1. re: Nettie

                                It actually has a name -- the K&R Drive-Inn. It's a real classic place. The malts and shakes can't be beat. Check it out.

                                1. re: Amecameca

                                  My family often stops at K&R Drive-Inn, the Umpqua ice cream is absolutely delectable, they also have a wonderful food menu, there hamburgers are famous. Best thing there open year around. I keep there phone number for when were getting close we can call our order in 541-849-2570

                          2. If your in Seattle why not drive 2hrs and visit Vancouver, Canada if you havn't been there before. Beautiful city with plenty of blueberry / blackberry and strawberry picking. Mind you I think strawberry picking is just about finished but lots of blueberry picking in Richmond which is 15 min from Vancouver and 20min from USA / Canada border. If you decide to go check out western canada board for good eats

                            1. We just did that trip. Honestly, if you haven't done it before, the 5 through northern CA, Oregon and Washington is not bad. Its the part from LA to Fresno that will have you dying of boredom.

                              You say you are not on a rush---define, "not on a rush." A few years back we drove north and detoured over to the Oregon coast around mid Oregon. Between traffic and windy roads, it took a lot longer than I had guesstimated. On this last trip, we were only in Seattle for five days and by the time we got back, we were wiped. I would suggest that you do a bit of research and pick the are where you want to do the most wandering. For starters, you can check this board for other posts on this very issue.

                              That said, I concurr fully with the side of the road picking comment---all the way north, I could see the dratted berries but alas, we were at least a month out from harvest.

                              As for other stops, in southern Oregon/Ashland, I found a place called the wild goose cafe [they have a tasty website] but alas, we didn't end up stopping there---kids were hungry, hit the Black Bear diner/cafe on the other side of the border instead. Not bad food--especially the corned beef hash---but if its a weekend, you can end up with a nasty wait.

                              In Oregon, we stopped in Rice hill--ice cream yes, food, eh.

                              On the way back south, just below Rice Hill, we stopped for coffee at a place called something like "Next to Heaven"--sorry notes aren't handy. Place is on the east side of the freeway and they also sell homemade apple butter. Personal opinion, bit heavy on the religon BUT the pie [we had marionberry] was ever so tasty and they gave me a free espresso [it was around 10pm]. They also sell gigantic cinnamon rolls which we didn't have a chance to try. For good pie and good service, i can cope with the other. They are a bit hard to find coming south but going north, they are just above the Wolf Creek exit.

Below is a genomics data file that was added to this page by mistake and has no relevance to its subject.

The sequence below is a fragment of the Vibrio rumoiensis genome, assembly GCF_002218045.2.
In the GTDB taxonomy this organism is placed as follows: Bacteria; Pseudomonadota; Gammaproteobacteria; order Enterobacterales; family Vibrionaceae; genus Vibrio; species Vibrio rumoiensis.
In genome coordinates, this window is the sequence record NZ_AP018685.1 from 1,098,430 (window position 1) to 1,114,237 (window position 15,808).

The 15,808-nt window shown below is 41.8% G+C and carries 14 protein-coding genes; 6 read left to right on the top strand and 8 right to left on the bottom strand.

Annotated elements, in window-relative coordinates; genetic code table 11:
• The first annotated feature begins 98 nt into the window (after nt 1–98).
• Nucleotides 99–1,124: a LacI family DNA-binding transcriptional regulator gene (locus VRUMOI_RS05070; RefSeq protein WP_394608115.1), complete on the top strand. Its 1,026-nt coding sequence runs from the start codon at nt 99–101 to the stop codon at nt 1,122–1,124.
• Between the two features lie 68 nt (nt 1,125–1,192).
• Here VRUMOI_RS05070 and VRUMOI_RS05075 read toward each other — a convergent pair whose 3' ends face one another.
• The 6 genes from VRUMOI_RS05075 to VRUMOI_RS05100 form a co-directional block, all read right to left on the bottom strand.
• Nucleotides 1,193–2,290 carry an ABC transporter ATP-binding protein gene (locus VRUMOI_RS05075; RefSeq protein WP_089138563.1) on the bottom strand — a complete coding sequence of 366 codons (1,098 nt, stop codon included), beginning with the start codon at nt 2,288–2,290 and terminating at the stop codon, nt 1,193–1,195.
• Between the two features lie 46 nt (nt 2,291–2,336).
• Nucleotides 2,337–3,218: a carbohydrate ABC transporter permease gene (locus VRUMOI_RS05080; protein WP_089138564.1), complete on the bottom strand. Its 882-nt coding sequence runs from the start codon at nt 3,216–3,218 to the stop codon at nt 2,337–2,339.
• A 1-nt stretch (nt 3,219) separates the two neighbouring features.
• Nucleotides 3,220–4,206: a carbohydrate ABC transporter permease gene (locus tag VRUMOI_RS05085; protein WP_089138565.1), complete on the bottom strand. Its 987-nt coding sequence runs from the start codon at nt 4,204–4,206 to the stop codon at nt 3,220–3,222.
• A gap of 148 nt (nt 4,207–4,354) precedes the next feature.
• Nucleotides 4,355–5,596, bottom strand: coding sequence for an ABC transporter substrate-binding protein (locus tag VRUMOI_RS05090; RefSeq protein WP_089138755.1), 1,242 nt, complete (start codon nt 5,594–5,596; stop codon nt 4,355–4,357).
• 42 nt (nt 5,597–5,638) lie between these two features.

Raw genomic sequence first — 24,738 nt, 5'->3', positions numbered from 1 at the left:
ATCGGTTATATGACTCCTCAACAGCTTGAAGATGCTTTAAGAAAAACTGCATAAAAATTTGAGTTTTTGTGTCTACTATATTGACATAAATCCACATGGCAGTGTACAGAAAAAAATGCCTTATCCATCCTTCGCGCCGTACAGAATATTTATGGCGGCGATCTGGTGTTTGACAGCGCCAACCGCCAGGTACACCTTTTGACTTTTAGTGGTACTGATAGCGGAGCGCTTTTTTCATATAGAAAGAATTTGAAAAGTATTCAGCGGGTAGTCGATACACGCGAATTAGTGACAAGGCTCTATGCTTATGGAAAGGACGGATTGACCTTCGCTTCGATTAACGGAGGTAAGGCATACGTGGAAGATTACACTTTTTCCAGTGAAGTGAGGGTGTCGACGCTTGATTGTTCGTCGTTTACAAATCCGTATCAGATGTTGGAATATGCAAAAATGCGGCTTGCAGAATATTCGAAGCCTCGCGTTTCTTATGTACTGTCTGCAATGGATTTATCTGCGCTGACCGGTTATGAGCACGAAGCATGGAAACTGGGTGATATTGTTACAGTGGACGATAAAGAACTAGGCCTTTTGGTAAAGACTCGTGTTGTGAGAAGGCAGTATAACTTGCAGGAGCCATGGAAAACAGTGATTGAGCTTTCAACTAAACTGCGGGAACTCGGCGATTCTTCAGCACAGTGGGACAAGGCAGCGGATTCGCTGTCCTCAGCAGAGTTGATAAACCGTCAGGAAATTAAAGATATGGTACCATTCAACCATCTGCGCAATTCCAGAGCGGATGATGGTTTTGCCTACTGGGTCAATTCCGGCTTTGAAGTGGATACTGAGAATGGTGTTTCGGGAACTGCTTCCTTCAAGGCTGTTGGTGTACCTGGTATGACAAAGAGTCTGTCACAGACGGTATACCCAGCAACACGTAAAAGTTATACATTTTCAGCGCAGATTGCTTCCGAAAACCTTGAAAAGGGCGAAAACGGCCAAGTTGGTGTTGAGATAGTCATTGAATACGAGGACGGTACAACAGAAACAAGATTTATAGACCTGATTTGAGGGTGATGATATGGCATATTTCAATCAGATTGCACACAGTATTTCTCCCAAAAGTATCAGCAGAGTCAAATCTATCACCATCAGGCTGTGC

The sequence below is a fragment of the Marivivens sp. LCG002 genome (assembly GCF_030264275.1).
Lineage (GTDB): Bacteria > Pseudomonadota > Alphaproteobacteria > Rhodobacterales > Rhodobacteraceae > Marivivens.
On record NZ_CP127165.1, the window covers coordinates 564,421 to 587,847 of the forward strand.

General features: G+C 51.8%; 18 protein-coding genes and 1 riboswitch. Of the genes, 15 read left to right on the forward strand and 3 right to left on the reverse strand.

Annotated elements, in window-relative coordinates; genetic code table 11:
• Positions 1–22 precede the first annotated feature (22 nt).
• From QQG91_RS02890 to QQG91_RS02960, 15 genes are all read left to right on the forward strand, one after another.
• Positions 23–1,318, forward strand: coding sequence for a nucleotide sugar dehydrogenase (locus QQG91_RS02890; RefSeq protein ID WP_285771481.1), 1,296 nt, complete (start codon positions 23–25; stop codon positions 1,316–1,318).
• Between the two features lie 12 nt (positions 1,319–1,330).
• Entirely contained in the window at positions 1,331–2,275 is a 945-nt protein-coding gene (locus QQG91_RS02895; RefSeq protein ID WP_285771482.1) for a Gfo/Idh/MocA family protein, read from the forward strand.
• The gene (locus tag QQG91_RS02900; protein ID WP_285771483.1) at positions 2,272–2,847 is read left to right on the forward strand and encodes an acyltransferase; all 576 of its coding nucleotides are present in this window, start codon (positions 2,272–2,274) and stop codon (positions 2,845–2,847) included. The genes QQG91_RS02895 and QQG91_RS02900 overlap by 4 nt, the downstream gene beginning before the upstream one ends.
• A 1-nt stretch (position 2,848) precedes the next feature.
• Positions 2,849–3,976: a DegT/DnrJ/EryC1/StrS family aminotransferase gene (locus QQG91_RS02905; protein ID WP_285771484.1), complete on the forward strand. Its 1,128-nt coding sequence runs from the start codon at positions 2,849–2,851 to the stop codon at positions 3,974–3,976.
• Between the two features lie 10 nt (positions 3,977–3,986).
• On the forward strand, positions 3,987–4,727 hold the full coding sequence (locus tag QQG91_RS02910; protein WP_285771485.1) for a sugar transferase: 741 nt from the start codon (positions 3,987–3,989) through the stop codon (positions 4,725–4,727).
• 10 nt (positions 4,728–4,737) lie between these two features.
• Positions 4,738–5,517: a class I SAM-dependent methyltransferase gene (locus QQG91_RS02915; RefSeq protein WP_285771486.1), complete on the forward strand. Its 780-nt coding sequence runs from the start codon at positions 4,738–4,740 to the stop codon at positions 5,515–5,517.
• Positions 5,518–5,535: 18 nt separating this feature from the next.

We stopped somewhere else in Oregon that had a great espresso stand with excellent service.

                              Outside of Bremerton--as in outside the main downtown after you go over the bridge not the one that goes to Tacoma but north of town in a shopping mall--we found a wonderful and tasty brew pub called Toad House. Very good pub food and pizza from a big stone oven, nice selection of beers and two different sampler plates of all the beer. We thought it was very good and if we were ever around Bremerton looking for a place to grab food, we would definitely stop in.

                              Other plus for Oregon and Washington---the state rest stops on the 5 all seem to have free coffee and cookies. Such a contrast to the barren broken vending machines at the California end of the road.

                              Enjoy the trip!

                              1. If you are hungry right before you reach Seattle on I5, get off at the Fife exit, just past Tacoma, turn left and head back S. a bit on old Hwy 99 and you'll soon see this place on your left. I you are into fresh berry shakes, this is the place:

                                http://roadfood.com/Reviews/Overview....

                                1 Reply
                                1. re: Amecameca

                                  way cool, thanks. sounds like a place one could argueably drop in to if one were driving from Seattle to say Bremerton and felt a strong need for sustainance.....

                                2. http://www.mailtribune.com/apps/pbcs....
                                  ....and sugar plum acres , a u pick orchard on Pioneer rd. just west of Colver, between Talent and Phoenix has wonderous peaches right now.
                                  I'll call a few more RV orchards to get a handle on what's ripe for next week.

                                  1. Once you get to Seattle, you must go to Pike's Market. This is a fantastic open market place that makes Fishermans Wharf in San Francisco pale in comparison. While there go to Matt's On The Market. The best food !!! You must also take the Bainbridge Island Ferry (30 min. crossing ) and walk 2 blocks to The Streamliner Diner for the best breakfast / lunch of your whole trip.